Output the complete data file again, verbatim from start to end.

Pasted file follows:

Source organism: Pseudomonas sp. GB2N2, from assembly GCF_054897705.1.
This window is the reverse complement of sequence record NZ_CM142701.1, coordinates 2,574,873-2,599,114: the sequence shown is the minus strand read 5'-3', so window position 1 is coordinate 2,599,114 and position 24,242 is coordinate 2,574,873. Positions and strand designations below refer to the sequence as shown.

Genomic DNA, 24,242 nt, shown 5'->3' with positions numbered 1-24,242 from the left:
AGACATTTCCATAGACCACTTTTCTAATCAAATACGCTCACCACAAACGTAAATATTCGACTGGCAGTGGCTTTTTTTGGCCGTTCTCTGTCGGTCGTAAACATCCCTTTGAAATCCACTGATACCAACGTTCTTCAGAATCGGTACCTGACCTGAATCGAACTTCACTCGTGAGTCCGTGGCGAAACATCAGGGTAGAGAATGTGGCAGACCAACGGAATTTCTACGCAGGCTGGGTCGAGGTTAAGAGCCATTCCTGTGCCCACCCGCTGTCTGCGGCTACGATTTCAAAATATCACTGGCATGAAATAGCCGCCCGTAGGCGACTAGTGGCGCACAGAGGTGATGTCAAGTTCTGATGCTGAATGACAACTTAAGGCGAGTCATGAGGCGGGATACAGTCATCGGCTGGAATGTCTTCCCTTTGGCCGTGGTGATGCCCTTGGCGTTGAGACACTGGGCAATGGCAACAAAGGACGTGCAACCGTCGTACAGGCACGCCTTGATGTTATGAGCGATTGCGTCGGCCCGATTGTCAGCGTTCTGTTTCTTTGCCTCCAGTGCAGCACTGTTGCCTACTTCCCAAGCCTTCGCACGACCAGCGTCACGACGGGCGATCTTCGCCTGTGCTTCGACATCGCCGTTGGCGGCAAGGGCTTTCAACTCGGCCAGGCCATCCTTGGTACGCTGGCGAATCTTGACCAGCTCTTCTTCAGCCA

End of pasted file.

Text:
Source organism: Pseudomonas sp. GB2N2, from assembly GCF_054897705.1.
This window is the reverse complement of sequence record NZ_CM142701.1, coordinates 2,574,873-2,599,114: the sequence shown is the minus strand read 5'-3', so window position 1 is coordinate 2,599,114 and position 24,242 is coordinate 2,574,873. Positions and strand designations below refer to the sequence as shown.

Genomic DNA, 24,242 nt, shown 5'->3' with positions numbered 1-24,242 from the left:
AGACATTTCCATAGACCACTTTTCTAATCAAATACGCTCACCACAAACGTAAATATTCGACTGGCAGTGGCTTTTTTTGGCCGTTCTCTGTCGGTCGTAAACATCCCTTTGAAATCCACTGATACCAACGTTCTTCAGAATCGGTACCTGACCTGAATCGAACTTCACTCGTGAGTCCGTGGCGAAACATCAGGGTAGAGAATGTGGCAGACCAACGGAATTTCTACGCAGGCTGGGTCGAGGTTAAGAGCCATTCCTGTGCCCACCCGCTGTCTGCGGCTACGATTTCAAAATATCACTGGCATGAAATAGCCGCCCGTAGGCGACTAGTGGCGCACAGAGGTGATGTCAAGTTCTGATGCTGAATGACAACTTAAGGCGAGTCATGAGGCGGGATACAGTCATCGGCTGGAATGTCTTCCCTTTGGCCGTGGTGATGCCCTTGGCGTTGAGACACTGGGCAATGGCAACAAAGGACGTGCAACCGTCGTACAGGCACGCCTTGATGTTATGAGCGATTGCGTCGGCCCGATTGTCAGCGTTCTGTTTCTTTGCCTCCAGTGCAGCACTGTTGCCTACTTCCCAAGCCTTCGCACGACCAGCGTCACGACGGGCGATCTTCGCCTGTGCTTCGACATCGCCGTTGGCGGCAAGGGCTTTCAACTCGGCCAGGCCATCCTTGGTACGCTGGCGAATCTTGACCAGCTCTTCTTCAGCCA